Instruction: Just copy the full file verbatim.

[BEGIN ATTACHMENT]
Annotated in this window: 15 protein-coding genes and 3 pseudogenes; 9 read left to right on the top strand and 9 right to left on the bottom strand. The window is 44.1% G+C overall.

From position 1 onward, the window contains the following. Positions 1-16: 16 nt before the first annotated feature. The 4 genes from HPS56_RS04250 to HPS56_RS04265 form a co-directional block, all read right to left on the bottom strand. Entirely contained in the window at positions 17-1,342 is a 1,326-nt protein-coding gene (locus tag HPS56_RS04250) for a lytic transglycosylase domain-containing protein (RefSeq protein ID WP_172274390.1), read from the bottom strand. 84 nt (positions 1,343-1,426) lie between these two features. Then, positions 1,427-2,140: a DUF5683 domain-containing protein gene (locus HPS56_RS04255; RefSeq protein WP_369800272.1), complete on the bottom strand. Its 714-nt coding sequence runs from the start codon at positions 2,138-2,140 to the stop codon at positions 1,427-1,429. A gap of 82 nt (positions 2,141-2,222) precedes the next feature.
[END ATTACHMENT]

Annotated in this window: 15 protein-coding genes and 3 pseudogenes; 9 read left to right on the top strand and 9 right to left on the bottom strand. The window is 44.1% G+C overall.

From position 1 onward, the window contains the following. Positions 1-16: 16 nt before the first annotated feature. The 4 genes from HPS56_RS04250 to HPS56_RS04265 form a co-directional block, all read right to left on the bottom strand. Entirely contained in the window at positions 17-1,342 is a 1,326-nt protein-coding gene (locus tag HPS56_RS04250) for a lytic transglycosylase domain-containing protein (RefSeq protein ID WP_172274390.1), read from the bottom strand. 84 nt (positions 1,343-1,426) lie between these two features. Then, positions 1,427-2,140: a DUF5683 domain-containing protein gene (locus HPS56_RS04255; RefSeq protein WP_369800272.1), complete on the bottom strand. Its 714-nt coding sequence runs from the start codon at positions 2,138-2,140 to the stop codon at positions 1,427-1,429. A gap of 82 nt (positions 2,141-2,222) precedes the next feature.